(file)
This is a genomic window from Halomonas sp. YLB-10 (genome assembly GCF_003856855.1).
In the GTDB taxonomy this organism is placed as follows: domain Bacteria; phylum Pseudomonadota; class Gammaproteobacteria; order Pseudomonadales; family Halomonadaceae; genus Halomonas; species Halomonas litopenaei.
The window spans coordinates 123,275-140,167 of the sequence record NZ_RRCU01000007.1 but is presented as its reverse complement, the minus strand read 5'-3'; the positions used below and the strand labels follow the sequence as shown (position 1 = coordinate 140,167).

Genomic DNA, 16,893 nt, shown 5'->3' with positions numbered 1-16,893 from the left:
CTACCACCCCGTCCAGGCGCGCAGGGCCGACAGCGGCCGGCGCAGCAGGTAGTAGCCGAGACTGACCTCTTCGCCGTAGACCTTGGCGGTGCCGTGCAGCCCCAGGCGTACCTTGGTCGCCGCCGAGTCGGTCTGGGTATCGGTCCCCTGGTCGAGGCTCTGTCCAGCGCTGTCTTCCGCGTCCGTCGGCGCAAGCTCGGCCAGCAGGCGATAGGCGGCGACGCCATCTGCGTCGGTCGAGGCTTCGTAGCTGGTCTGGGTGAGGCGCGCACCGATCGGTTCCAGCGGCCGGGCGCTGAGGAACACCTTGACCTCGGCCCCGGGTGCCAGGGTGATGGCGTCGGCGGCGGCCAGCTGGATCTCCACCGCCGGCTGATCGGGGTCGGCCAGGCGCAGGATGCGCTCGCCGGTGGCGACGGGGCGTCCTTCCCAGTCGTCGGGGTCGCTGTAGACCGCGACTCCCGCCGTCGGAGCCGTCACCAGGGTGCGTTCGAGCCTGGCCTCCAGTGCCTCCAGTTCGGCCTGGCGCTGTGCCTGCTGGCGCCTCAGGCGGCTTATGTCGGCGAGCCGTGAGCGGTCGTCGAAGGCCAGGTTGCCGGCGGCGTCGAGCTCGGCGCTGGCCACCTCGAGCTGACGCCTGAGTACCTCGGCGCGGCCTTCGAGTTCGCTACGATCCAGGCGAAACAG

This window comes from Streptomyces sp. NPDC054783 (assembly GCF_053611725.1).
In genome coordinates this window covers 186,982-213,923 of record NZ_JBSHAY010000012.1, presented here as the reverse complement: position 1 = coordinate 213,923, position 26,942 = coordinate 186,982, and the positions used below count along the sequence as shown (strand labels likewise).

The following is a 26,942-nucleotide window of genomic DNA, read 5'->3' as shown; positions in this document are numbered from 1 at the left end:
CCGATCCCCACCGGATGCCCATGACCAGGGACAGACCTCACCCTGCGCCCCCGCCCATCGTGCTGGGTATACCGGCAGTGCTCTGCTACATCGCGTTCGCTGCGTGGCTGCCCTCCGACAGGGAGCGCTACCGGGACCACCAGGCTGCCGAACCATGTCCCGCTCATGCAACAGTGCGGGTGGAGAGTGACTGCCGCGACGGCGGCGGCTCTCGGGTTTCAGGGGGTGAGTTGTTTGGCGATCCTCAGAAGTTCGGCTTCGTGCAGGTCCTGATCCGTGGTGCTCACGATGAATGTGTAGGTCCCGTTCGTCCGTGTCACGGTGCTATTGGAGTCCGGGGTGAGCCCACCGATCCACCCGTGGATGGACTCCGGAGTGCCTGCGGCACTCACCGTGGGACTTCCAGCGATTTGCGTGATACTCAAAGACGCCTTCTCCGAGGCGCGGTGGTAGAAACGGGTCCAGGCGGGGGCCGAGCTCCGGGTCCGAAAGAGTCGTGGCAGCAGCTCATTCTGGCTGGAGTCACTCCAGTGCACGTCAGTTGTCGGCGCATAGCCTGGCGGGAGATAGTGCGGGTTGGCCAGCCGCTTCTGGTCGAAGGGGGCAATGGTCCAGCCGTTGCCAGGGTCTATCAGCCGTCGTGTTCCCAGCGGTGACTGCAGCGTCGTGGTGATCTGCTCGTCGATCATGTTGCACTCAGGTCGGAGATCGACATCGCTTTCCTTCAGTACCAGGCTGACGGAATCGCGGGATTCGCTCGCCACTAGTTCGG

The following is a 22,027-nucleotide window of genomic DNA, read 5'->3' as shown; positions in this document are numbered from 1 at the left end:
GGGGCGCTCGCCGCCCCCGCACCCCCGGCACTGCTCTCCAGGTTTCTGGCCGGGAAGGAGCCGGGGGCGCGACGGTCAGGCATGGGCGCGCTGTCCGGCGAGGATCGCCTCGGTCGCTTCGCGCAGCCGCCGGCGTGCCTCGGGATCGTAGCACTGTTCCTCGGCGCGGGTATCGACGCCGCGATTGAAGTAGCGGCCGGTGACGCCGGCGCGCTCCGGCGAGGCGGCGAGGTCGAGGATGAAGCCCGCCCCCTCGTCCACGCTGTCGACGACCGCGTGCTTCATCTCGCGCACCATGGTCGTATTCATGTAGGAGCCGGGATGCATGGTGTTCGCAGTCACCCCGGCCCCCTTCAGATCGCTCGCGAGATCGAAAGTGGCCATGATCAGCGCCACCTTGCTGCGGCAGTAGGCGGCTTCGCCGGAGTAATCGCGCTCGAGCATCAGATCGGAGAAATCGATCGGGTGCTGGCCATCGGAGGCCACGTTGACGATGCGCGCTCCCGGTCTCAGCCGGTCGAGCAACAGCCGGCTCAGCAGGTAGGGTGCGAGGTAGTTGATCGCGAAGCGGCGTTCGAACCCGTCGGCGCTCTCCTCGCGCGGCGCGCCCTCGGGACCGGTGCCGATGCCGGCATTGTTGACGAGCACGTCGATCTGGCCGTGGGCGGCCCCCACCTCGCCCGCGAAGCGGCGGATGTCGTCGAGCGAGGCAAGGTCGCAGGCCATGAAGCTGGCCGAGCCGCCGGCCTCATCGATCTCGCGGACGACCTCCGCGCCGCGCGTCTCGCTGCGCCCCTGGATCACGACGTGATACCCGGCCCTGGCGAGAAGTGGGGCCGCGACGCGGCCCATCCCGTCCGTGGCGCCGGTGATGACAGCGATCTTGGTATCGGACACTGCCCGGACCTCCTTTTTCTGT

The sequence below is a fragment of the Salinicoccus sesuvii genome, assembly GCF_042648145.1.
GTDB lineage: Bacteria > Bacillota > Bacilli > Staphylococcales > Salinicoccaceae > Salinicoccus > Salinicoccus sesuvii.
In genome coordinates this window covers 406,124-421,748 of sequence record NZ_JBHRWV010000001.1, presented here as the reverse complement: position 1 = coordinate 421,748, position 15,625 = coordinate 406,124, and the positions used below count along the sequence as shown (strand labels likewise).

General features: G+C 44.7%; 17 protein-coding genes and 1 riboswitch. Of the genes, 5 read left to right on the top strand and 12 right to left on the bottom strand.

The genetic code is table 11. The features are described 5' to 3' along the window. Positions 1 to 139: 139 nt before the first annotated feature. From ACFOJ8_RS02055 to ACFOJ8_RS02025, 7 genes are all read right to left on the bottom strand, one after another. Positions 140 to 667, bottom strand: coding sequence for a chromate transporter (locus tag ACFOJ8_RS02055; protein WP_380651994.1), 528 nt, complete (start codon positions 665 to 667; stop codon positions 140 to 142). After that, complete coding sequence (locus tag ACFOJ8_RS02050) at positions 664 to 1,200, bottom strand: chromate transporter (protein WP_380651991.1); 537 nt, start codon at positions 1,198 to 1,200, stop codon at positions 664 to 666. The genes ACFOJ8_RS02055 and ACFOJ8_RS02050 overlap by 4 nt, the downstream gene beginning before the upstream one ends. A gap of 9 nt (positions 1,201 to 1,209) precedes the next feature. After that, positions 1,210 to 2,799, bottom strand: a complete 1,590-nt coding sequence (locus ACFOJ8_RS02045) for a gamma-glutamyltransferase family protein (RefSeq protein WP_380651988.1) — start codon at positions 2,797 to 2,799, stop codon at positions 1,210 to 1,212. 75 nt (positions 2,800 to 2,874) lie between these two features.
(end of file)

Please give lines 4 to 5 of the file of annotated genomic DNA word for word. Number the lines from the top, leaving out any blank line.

Genomic DNA, 16,893 nt, shown 5'->3' with positions numbered 1-16,893 from the left:
CTACCACCCCGTCCAGGCGCGCAGGGCCGACAGCGGCCGGCGCAGCAGGTAGTAGCCGAGACTGACCTCTTCGCCGTAGACCTTGGCGGTGCCGTGCAGCCCCAGGCGTACCTTGGTCGCCGCCGAGTCGGTCTGGGTATCGGTCCCCTGGTCGAGGCTCTGTCCAGCGCTGTCTTCCGCGTCCGTCGGCGCAAGCTCGGCCAGCAGGCGATAGGCGGCGACGCCATCTGCGTCGGTCGAGGCTTCGTAGCTGGTCTGGGTGAGGCGCGCACCGATCGGTTCCAGCGGCCGGGCGCTGAGGAACACCTTGACCTCGGCCCCGGGTGCCAGGGTGATGGCGTCGGCGGCGGCCAGCTGGATCTCCACCGCCGGCTGATCGGGGTCGGCCAGGCGCAGGATGCGCTCGCCGGTGGCGACGGGGCGTCCTTCCCAGTCGTCGGGGTCGCTGTAGACCGCGACTCCCGCCGTCGGAGCCGTCACCAGGGTGCGTTCGAGCCTGGCCTCCAGTGCCTCCAGTTCGGCCTGGCGCTGTGCCTGCTGGCGCCTCAGGCGGCTTATGTCGGCGAGCCGTGAGCGGTCGTCGAAGGCCAGGTTGCCGGCGGCGTCGAGCTCGGCGCTGGCCACCTCGAGCTGACGCCTGAGTACCTCGGCGCGGCCTTCGAGTTCGCTACGATCCAGGCGAAACAG